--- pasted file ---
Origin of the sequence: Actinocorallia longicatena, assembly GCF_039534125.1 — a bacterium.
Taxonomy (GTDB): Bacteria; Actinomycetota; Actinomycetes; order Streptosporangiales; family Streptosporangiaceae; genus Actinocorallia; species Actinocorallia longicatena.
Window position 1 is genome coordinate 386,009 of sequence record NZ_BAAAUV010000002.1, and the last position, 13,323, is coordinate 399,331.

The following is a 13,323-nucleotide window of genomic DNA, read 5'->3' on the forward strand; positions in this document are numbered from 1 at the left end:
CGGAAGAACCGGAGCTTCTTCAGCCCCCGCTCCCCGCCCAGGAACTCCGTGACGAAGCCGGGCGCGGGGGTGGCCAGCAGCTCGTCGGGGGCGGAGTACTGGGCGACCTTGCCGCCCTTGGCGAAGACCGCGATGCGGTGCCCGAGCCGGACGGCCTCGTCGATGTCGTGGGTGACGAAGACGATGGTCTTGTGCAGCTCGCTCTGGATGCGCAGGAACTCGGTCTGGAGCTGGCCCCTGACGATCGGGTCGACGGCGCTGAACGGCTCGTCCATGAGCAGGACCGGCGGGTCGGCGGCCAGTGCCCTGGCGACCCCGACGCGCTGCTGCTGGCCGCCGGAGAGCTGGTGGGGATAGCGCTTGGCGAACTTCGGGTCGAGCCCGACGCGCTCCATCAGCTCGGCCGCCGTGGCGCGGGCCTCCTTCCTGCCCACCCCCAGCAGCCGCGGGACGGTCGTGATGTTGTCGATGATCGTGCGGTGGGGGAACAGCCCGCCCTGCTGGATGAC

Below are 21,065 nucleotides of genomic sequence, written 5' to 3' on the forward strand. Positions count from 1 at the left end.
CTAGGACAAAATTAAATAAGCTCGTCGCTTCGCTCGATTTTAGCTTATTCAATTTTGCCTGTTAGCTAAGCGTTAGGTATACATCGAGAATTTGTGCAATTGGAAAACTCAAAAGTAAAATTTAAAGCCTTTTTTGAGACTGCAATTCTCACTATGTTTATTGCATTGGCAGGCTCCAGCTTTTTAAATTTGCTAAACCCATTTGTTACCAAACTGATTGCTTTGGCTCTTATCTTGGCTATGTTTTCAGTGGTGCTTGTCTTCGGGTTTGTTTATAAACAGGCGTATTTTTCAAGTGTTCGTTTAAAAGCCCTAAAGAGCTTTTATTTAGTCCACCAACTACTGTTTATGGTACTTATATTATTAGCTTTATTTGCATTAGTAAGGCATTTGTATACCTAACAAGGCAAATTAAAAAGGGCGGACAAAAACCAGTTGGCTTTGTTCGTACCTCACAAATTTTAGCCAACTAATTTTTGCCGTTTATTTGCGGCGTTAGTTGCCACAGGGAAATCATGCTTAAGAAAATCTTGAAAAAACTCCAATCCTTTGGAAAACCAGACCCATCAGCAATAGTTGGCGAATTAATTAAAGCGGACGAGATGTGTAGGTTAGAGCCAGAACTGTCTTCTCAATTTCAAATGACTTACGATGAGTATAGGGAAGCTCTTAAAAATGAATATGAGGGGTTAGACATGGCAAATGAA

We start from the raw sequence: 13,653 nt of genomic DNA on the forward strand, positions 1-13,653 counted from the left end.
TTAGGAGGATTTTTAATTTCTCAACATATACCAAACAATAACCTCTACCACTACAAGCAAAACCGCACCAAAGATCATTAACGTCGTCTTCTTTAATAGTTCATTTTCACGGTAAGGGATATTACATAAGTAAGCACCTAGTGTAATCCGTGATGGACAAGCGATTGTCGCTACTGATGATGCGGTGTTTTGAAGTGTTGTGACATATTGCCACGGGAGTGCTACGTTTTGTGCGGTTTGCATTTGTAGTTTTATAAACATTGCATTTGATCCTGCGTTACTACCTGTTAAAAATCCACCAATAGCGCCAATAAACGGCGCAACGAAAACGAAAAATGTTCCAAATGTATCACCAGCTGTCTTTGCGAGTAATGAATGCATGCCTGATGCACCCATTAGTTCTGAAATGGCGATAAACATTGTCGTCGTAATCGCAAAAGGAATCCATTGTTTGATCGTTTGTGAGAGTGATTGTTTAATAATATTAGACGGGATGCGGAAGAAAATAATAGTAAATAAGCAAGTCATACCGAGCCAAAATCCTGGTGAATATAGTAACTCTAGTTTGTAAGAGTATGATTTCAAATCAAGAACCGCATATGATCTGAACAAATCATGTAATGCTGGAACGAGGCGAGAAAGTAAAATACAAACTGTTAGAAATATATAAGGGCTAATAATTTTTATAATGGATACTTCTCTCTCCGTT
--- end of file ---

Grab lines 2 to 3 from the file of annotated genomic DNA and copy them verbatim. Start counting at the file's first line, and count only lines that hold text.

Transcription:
Taxonomy (GTDB): Bacteria; Actinomycetota; Actinomycetes; order Streptosporangiales; family Streptosporangiaceae; genus Actinocorallia; species Actinocorallia longicatena.
Window position 1 is genome coordinate 386,009 of sequence record NZ_BAAAUV010000002.1, and the last position, 13,323, is coordinate 399,331.